The proprietary design of the wheels and bacpac unit is such that the wheels are self-cleaning. In addition, although the wheels are primarily an algae production mechanism, a significant amount of bacteria will grow on the algae and within the wheel to further digest the wastewater.

The single-pass, flow-through treatment process includes several strong environmental benefits. First, the system uses solar energy through photosynthesis, resulting in significantly lower energy consumption. As an added benefit, the Algaewheel technology produces oxygen as a byproduct and consumes carbon dioxide, thus reducing greenhouse gases. According to Bauer, the system is constructed from off-the-shelf and recycled materials. And since the system is constructed of simple components with simple functions, it is virtually maintenance free.

Based on the daily expected flow rate of 5,000 gallons per day for the OFS onsite wastewater system, the Algaewheel system design includes six bacpac units for pretreatment

Design, operations, and maintenance
The daily expected flow rate for the OFS onsite wastewater system is 5,000 gallons per day (gpd), based on the maximum daily capacity of 100 people. Anticipated waste strength, equivalent to that of standard domestic waste, is approximately 170 parts per million for biological oxygen demand and total suspended solids. The resulting system design includes six bacpac units for pretreatment, two 5,000-gallon primary septic tanks with the added conservative measure of having an effluent filter on each, and a 1,500-gallon dosing tank to dose the treated wastewater effluent to the absorption field.

A soil investigation at the project site in conjunction with the proposed facility layout dictated that the most appropriate location for the wastewater system was approximately 2,400 feet from the main facility. Limcaco explained that because the Algaewheel system includes pumping of the wastewater into the bacpac treatment units, the location of the system on a site is flexible. To overcome the distance challenge and at the same time equalize hydraulic flows in the system, a combination duplex grinder pump station/equalization tank was installed outside the main conference center building. A separate combination pump station/equalization tank was installed near the maintenance building and horse barn. Flow from the two pump stations goes to a single precast flow splitter box to disperse to the six bacpac units. By regulation, and for added conservative measures, a 1,000-gallon grease interceptor was installed prior to the pump station at the conference center to capture any grease from kitchen waste.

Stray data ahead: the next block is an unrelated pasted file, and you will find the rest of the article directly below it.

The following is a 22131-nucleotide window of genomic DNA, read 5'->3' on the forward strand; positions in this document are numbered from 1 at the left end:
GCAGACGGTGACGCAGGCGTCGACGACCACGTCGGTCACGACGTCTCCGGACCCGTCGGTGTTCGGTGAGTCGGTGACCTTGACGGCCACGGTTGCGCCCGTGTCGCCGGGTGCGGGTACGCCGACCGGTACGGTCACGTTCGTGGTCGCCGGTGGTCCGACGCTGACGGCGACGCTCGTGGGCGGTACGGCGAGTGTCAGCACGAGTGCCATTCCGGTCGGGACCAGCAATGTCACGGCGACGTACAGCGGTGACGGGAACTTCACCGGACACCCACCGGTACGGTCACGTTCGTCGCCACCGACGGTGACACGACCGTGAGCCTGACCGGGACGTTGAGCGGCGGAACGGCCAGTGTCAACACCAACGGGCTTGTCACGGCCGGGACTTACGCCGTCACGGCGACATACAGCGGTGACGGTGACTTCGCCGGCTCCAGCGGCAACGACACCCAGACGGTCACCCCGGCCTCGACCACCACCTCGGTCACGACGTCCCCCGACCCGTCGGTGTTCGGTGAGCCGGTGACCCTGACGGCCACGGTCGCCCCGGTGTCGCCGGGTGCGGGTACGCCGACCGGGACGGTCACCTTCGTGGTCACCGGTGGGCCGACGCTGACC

Construction of the wastewater system occurred during five days in June 2007. Installation of the system was relatively fast since many of the system components were assembled prior to delivery by Oldcastle Precast.

The key component to any onsite system is the soil absorption field where the partially treated effluent is discharged. Through that field, final treatment takes place as bacteria flourish and further digest waste in the water. For OFS, the required field was an elevated mound system with a 0.5 loading rate based on soil conditions and the wastewater flow rate. The site has two mounds, and each mound has a sand basal area measuring approximately 5,000 square feet.

The onsite wastewater system contributed points to the LEED certification for Innovative Wastewater Design

OFS’s system is maintained by Ron Hall, a 20-year Class IV wastewater operator from Huntingburg. Hall takes monthly influent and effluent samples for testing and performs visual inspection to ensure everything is operating properly. Test results have shown that the system, which was commissioned in September 2008, is performing well within established effluent limits. According to Hall, the algae-based system "is relatively maintenance free, utilizes solar energy to drastically reduce operational costs as compared to other systems, is operator friendly, and consistently produces an effluent that equals or exceeds modern activated sludge plants."

The onsite wastewater system is running quietly and efficiently processing waste for the maintenance facility and horse barn while construction of the conference center continues. OFS anticipates achieving LEED certification for the project upon completion.


Steve Kingsland is national product manager for Oldcastle Precast, Inc. He can be contacted at

Posted in Uncategorized | January 29th, 2014 by